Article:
Eurozone finance ministers struck a deal early Wednesday clearing the way for Greece to access a fresh round of bailout funds, while also laying out debt relief measures aimed at securing the involvement of the International Monetary Fund (IMF).

The agreement, reached after 11 hours of talks in Brussels, should allow Greece to receive an overall 10.3 billion euros (11.6 billion dollars) in the coming months, needed to prevent the cash-strapped from returning to the brink of bankruptcy.

Athens can expect an initial disbursement of 7.5 billion euros in June, once technical work is completed and Athens is deemed to have fulfilled all conditions. Greece has to make more than 3 billion euros in debt payments in July alone.

The rest of the bailout tranche will be paid "after the summer," the Eurogroup of eurozone finance ministers agreed, on condition that Athens carries out further reforms in areas including privatization, bank governance and the energy sector.

One of the thorniest issues was the question of debt relief, sources said on condition of anonymity. The IMF, one of Greece's creditors, had insisted on the issue as a condition to remain involved. But the approach has been controversial with eurozone governments such as Germany.

Wednesday's agreement includes short, medium and long-term measures to ensure that Athens is able to repay its debt, most of which are envisaged to come into play after Greece has completed its bailout, in 2018.

The proposed measures include interest rate reductions and the extension of debt maturities, as well as the use of almost 20 billion euros in unused bailout funds to trade in existing loans against ones with longer maturities.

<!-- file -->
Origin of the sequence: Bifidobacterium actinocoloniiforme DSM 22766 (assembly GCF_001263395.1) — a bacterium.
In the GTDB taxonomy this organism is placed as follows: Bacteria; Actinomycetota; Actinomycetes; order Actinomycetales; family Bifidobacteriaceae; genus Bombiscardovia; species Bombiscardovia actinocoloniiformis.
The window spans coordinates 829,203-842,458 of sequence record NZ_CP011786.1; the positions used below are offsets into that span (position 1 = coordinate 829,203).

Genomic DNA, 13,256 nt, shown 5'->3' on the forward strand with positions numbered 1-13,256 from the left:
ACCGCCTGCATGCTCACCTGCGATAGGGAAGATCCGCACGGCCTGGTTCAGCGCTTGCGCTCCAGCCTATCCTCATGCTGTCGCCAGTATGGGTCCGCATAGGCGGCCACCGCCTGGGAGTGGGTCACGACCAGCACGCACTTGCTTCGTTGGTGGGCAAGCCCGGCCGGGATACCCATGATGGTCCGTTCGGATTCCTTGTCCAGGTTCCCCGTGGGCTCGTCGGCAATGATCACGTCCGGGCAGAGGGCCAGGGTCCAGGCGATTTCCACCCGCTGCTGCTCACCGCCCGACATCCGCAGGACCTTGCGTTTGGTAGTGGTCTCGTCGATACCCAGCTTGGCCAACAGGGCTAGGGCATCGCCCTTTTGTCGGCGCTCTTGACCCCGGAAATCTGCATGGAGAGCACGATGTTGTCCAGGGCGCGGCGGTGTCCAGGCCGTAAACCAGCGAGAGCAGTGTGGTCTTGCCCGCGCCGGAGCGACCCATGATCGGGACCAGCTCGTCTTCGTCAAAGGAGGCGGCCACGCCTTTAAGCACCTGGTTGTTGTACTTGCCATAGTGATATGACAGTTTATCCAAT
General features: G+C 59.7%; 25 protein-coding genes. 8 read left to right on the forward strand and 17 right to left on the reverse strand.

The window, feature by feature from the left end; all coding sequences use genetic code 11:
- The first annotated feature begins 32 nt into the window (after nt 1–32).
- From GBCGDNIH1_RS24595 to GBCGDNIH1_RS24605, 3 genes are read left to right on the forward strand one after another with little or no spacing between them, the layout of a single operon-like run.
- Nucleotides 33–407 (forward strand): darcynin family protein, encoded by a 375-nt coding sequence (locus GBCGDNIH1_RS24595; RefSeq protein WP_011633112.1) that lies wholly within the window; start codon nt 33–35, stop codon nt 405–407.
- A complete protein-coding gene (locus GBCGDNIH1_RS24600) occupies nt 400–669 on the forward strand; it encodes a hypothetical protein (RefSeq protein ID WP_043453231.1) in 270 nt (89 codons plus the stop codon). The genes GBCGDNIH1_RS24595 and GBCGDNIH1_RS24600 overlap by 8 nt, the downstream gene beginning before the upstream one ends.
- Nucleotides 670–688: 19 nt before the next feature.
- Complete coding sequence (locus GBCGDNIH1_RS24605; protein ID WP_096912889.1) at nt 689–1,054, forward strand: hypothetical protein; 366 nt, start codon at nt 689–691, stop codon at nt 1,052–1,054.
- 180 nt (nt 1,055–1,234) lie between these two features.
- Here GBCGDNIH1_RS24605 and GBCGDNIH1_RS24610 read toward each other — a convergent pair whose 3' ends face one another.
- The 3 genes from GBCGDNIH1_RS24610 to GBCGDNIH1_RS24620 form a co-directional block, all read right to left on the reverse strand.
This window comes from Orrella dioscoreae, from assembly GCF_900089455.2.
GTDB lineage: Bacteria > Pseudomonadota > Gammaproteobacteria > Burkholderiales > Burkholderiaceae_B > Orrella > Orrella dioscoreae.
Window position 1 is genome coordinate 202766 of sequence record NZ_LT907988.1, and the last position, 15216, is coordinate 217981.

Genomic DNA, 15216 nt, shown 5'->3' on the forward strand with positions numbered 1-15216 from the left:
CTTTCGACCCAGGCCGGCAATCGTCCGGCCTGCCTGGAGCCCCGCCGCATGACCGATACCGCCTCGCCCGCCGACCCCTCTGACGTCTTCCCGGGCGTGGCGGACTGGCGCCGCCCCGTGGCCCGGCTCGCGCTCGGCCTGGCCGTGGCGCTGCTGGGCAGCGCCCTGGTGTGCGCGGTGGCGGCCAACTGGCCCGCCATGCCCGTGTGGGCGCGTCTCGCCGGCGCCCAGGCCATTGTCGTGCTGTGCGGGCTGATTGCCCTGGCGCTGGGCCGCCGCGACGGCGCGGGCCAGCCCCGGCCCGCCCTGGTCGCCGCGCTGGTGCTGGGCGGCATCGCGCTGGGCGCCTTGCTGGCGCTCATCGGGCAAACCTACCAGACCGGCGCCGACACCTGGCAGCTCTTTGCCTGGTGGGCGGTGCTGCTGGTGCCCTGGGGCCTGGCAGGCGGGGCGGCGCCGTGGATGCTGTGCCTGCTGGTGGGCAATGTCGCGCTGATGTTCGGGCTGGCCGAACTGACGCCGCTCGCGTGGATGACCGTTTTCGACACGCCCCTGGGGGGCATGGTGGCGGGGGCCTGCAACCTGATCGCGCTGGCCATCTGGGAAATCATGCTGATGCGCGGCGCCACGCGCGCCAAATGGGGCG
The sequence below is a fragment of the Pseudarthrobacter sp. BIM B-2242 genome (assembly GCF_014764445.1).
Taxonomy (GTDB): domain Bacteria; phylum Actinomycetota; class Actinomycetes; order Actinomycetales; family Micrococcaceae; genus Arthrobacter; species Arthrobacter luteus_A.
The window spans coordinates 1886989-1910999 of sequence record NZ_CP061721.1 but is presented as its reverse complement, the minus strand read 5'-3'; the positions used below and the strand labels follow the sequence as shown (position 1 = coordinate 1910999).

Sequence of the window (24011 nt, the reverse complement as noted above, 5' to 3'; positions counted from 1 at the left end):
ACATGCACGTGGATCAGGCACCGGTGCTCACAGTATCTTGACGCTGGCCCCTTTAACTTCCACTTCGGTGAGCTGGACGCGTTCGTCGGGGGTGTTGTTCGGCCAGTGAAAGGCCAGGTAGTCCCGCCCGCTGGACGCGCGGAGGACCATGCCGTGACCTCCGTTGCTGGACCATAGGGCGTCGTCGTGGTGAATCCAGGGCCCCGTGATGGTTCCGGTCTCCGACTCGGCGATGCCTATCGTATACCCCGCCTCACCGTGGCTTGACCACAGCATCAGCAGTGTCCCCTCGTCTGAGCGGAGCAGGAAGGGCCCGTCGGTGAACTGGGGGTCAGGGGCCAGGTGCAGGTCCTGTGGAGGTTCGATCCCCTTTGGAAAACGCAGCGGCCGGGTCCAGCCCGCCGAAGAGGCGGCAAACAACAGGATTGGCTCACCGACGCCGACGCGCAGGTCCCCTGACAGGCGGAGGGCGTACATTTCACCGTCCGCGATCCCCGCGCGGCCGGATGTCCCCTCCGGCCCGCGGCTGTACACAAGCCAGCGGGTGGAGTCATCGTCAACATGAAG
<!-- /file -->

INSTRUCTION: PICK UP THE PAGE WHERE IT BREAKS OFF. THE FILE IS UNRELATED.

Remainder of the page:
Based on the proposed measures, which Eurogroup chief Jeroen Dijsselbloem said could be "sized to fit" Greece's needs, IMF staff and management will now recommend to their board that it draws up a new financial package for Greece before the end of the year.

"We welcome that it's recognized that Greece needs debt relief," said Poul Thomsen, the IMF's chief economist for Europe, while noting that the board's decision would depend on a new evaluation of Greek debt sustainability.

Greek Finance Minister Euclid Tsakalotos said this was an "important moment" for his country, expressing optimism that this could be "the beginning of turning Greece's vicious circle of recession, measures, recession into one where investors have a clear runway to invest in Greece."

"This deal is first and foremost an act of confidence vis-a-vis Greece today," added French Finance Minister Michel Sapin, adding that negotiations had taken place in an "extremely relaxed" and constructive climate.

Tsakalotos, meanwhile, said there had been some "tense moments."

Athens and its creditors have spent months negotiating reforms and cost-cutting measures that would allow money to continue flowing from Greece's third, 86-billion-euro bailout.

Ahead of the meeting, the Greek Parliament passed several austerity measures including controversial pension cuts and tax hikes.

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